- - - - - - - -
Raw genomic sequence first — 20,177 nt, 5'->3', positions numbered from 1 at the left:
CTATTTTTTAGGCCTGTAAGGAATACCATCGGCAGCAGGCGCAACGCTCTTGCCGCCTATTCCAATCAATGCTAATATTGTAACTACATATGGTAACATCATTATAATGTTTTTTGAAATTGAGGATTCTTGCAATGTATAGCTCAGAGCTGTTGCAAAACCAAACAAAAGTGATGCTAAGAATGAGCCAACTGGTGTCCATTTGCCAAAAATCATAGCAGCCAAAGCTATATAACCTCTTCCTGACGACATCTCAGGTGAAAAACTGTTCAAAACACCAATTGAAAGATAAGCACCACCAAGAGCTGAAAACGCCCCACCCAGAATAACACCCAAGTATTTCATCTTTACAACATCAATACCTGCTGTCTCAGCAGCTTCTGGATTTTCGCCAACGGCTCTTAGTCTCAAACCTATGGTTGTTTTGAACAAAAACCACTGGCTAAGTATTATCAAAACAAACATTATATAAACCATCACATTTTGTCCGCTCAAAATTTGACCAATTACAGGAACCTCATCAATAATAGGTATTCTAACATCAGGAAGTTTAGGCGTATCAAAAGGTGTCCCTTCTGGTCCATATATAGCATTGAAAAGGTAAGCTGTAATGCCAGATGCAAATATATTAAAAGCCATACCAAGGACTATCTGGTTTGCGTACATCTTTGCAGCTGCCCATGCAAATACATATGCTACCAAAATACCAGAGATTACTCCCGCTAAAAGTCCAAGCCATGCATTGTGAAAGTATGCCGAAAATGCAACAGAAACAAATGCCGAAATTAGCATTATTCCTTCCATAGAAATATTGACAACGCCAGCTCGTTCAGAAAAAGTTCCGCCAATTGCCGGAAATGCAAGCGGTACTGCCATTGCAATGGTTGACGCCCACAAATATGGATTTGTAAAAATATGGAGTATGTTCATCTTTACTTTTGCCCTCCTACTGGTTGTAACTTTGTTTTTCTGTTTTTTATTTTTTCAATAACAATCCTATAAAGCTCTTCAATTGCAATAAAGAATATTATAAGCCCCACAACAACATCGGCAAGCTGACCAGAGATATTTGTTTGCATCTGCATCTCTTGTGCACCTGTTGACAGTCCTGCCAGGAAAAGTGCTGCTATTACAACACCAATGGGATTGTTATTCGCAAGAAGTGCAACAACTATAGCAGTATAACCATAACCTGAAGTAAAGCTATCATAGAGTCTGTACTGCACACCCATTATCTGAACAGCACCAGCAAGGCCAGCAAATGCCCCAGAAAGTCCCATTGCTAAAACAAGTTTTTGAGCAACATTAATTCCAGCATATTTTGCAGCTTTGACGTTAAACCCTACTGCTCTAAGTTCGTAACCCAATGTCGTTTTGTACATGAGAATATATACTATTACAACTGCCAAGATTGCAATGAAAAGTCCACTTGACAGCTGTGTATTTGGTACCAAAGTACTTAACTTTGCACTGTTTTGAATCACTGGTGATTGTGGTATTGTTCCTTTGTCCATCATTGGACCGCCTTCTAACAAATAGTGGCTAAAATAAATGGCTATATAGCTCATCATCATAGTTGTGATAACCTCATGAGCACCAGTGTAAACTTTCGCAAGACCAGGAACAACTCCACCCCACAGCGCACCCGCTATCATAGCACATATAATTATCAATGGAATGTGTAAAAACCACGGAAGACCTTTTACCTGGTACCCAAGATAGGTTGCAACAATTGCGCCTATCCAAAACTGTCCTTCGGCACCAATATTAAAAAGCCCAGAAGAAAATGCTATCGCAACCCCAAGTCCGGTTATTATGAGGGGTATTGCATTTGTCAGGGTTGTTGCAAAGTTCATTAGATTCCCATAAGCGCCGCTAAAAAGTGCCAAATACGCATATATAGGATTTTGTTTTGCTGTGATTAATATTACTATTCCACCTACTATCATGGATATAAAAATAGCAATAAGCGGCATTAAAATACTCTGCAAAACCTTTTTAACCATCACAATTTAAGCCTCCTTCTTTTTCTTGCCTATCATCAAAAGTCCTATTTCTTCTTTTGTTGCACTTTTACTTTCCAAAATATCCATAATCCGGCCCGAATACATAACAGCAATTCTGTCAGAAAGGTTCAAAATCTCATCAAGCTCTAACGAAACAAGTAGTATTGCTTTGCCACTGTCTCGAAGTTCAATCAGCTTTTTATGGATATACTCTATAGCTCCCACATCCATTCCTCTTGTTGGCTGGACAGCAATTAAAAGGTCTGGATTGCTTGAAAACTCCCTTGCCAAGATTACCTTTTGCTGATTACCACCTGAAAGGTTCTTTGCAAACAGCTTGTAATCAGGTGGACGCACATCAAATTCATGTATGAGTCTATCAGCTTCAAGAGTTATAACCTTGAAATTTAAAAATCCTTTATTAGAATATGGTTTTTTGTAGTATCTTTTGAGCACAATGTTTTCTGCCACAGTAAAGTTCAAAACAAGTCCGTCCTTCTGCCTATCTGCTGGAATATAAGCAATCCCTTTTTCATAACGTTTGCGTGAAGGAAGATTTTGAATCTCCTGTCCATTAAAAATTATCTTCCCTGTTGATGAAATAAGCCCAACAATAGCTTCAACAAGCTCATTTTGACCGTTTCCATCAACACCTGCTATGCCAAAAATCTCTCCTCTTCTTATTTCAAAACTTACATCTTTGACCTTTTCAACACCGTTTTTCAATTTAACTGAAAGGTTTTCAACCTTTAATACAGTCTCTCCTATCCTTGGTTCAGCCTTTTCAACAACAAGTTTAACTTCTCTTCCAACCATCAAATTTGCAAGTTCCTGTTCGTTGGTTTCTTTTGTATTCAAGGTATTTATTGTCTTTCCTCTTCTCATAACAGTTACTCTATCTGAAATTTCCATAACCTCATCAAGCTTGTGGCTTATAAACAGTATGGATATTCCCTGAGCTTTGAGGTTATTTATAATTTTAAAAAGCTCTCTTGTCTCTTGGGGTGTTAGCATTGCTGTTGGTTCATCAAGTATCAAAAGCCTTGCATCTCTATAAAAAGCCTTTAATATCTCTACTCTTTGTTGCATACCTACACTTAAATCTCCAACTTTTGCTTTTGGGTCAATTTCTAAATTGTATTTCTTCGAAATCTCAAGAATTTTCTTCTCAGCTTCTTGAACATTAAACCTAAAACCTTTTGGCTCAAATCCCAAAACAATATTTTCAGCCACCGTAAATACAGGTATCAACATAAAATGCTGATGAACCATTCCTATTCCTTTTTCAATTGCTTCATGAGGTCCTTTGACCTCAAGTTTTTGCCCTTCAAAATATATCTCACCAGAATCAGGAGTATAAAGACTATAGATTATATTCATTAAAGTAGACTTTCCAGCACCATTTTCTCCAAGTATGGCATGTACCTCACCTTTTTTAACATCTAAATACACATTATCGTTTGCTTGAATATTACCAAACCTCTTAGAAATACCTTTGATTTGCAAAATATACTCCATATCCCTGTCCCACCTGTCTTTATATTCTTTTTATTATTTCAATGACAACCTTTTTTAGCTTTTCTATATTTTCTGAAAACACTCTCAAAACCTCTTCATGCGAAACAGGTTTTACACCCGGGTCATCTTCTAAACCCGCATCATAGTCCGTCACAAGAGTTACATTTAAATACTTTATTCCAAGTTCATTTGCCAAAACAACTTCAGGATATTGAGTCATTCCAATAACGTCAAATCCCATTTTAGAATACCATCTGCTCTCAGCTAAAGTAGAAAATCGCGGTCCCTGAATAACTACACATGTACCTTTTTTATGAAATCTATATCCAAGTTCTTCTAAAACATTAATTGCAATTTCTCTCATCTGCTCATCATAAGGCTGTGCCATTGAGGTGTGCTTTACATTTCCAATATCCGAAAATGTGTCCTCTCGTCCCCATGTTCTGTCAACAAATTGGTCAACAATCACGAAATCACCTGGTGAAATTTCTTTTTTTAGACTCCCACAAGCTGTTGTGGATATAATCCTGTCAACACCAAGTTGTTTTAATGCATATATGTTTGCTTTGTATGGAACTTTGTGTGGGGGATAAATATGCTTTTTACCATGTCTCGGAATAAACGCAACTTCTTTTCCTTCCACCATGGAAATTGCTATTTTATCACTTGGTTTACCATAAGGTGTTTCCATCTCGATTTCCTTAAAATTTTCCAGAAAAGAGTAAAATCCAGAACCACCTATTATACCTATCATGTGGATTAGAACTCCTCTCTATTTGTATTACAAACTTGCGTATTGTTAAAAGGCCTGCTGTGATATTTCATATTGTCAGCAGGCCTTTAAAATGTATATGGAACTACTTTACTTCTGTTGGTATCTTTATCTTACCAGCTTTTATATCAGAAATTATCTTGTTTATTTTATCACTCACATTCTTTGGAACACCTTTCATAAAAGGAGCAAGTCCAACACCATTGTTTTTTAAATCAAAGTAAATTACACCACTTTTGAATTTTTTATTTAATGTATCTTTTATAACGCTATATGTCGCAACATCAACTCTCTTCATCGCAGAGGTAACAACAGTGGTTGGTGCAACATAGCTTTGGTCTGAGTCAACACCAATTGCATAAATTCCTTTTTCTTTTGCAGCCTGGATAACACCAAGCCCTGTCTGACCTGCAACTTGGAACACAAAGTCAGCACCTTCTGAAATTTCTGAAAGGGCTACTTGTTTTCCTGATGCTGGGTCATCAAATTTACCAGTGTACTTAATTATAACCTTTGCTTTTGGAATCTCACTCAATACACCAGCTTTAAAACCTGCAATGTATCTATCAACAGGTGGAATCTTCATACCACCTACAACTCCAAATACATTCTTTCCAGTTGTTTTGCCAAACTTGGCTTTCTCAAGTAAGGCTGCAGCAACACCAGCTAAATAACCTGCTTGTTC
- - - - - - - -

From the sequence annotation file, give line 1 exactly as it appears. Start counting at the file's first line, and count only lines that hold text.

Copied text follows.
Raw genomic sequence first — 20,177 nt, 5'->3', positions numbered from 1 at the left: